Exercising is perhaps the most helpful and has been the most recommended way for me to deal with stress. I think it works really well because exercise helps to maintain your physical health but also allows you to take your mind off of stress and focus on something else. My dad always tells me to work out when I am feeling stressed, even Elle Woods from Legally Blonde knows how helpful exercise is. “Exercise gives you endorphins. Endorphins make you happy. Happy people just don’t kill their husbands. They just don’t!” Getting enough sleep is important it as we just learned it repairs both your brain and body! From microglia cleaning up dead cells, to allowing the brain to function properly and also get some rest.  I definitely feel the difference when I get good quality sleep versus bad quality sleep in regards to how stressed I feel.

Talking to friends about stress is also helpful because it allows me to verbalize how i am feeling. I also get advice and help from friends about how to deal with stress. Likewise, taking breaks from school work, or other stressors, also helps me to cope. I like to take breaks by spending time with friends and talking, exercising, watching a TV show, or even just going to dinner. This methods helps me but doesn’t always solve my stress since spending time with friends takes away from academics and studying.

Another way I could help relieve stress is by finding a more productive or efficient way to manage my study time. Most of my stress is derived from school so working on my study habits would probably allow me to feel less stress. I sometimes procrastinate, by not procrastinating I could reduce stress form academics. Another way I could reduce stress is through sensory methods. I have often heard online about aromatherapy/scents and certain foods which supposedly help with stress. Though we can’t light candles in the dorm, I guess I could buy an air freshener or scented toiletries like lotion or perfume.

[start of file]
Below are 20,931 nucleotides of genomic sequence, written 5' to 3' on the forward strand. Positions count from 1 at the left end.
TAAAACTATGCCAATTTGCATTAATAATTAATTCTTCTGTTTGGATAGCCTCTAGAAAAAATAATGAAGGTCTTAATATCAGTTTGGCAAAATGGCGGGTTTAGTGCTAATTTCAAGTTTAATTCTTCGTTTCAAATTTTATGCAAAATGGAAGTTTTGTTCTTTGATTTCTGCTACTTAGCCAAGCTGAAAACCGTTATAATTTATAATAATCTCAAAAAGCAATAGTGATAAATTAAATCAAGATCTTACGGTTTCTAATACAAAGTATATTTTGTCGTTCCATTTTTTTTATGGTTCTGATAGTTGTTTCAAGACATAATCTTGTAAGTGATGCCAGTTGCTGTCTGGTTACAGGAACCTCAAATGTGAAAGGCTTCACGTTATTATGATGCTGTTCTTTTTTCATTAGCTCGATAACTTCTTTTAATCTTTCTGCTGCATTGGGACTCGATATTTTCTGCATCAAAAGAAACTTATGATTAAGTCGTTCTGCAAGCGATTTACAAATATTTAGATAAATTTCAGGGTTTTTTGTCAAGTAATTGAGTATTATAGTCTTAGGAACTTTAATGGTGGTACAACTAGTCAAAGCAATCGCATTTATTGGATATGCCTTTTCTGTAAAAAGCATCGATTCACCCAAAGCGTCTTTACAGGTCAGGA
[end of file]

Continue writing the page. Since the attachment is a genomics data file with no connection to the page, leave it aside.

Finally, I could reduce my stress by partaking in other activities and interests I have. I love to paint and draw as well as play violin. Doing hobbies that make me happy could help to reduce my stress as well and would be easy to incorporate into my day.


Chapter 3 Sleep – First Impression Post: Option 2

--Original published at Rachel Bickelman's PSY 105 Blog

College students are often heavily sleep deprived as they sacrifice sleep in order to study, work, and/or have a social life in addition to their academic commitments. Assess your current sleep habits and how healthy you think they are. What is a realistic goal for amount of sleep per night for a college student and how can you improve your sleep habits?

My sleep habits are not great but could be worse. I go to sleep around the same time each night, however, depending on whether I have a class at 8 a.m. or not, the time I wake up varies a lot. When my classes start later, I allow myself to sleep in. Although, sometimes, I will stay up extra late to finish assignments or study more which cuts into the amount of time I sleep. Additionally, I do not think the method I use to fall asleep is healthy. Typically, I will turn off the bright fluorescent light during the evening but before sleeping I will spend time on my phone. This bright light likely does not help me to fall asleep, I have heard before that the light from electronics interferes with melatonin production which is key for sleepiness. Overall, my sleep habits are not very healthy as I do not wake up feeling rested.